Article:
Most CO2 and ethanol extraction is done using cured cannabis biomass. However, hydrocarbon extraction of freshly harvested and flash frozen plant material has quickly caught the attention of consumers. The terpene and flavonoid profiles continue to change after harvest and during the cure process. Flash freezing the freshly harvested plant and extracting the fresh plant has arrested the terpene and flavonoid profile, introducing a completely different flavor profile to the industry. In addition, the color of the extract is much lighter due to the plants reduced exposure to light.

As cannabis legalization has expanded throughout the country, the regulations around cannabis sales continue to develop and change depending on the market. In some states, consumers are able to smell the product before purchasing it. In other states, packaging must completely conceal the product. Color has become one method for consumers to understand the quality of the cannabis extract that they are looking to purchase. However, the lighter or clearer concentrates often indicate that some beneficial and integral compounds are being left behind in the extraction process. Despite this understanding, extraction companies are introducing technology, like in-line color remediation, in order to lighten the color of the extract.

The most common in-line color remediation techniques are columns of filters where extract is passed through during the extraction process. In the filter, the pigments are caught in the filter media as the rest of the extract solution passes through producing a much lighter colored extract. Common filter media are activated carbon, magnesium silicate, and bentonite clay. After the extraction column, the extract-solvent solution moves into the color remediation column (CRC) where the pigments are filtered. Next, the filtered extract-solvent solution moves to the separation or collection column for its final stages. Multiple CO2, ethanol, and hydrocarbon extraction equipment manufacturers offer modular CRC units to be added in-line with installed extraction equipment. While these modular units are growing in popularity, the question remains—are any toxins introduced to the extract as a result of these CRC columns that could cause harm when inhaled on a regular basis?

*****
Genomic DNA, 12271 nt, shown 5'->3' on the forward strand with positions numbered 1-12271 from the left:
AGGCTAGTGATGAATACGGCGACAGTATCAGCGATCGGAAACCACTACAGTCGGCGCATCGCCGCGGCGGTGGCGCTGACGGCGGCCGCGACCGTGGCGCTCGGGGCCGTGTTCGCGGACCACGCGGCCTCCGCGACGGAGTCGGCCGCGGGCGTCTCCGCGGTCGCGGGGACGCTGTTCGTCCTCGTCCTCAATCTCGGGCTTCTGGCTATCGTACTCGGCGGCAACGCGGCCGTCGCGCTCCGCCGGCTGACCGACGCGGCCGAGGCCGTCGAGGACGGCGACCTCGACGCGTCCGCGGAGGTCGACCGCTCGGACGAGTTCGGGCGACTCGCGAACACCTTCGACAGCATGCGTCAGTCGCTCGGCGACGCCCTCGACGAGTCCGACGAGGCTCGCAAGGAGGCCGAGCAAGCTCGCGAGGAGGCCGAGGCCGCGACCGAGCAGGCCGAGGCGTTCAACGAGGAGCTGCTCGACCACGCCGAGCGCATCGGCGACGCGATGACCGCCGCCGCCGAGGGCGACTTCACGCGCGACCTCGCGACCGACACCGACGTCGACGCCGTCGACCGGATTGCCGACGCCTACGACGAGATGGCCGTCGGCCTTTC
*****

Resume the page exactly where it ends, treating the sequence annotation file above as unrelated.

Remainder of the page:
ABOUT THE COLUMNIST

LO FRIESEN is the founder, CEO, and Chief Extractor of Heylo. With a background in chemistry and clinical research, Lo was inspired to explore cannabis as a medicine and to enter the emerging industry. She joined Eden Labs, a leading CO2 extraction equipment manufacturer to support and expand a Research and Development department. There she managed the development of their latest and greatest CO2 extraction system. In 2017, after working with Eden Labs and another cannabis processor, Lo launched Heylo with a mission to help people get more out of life with cannabis.

How to Cite this Article

L. Friesen, Cannabis Science and Technology 4(8), 20-21 (2021).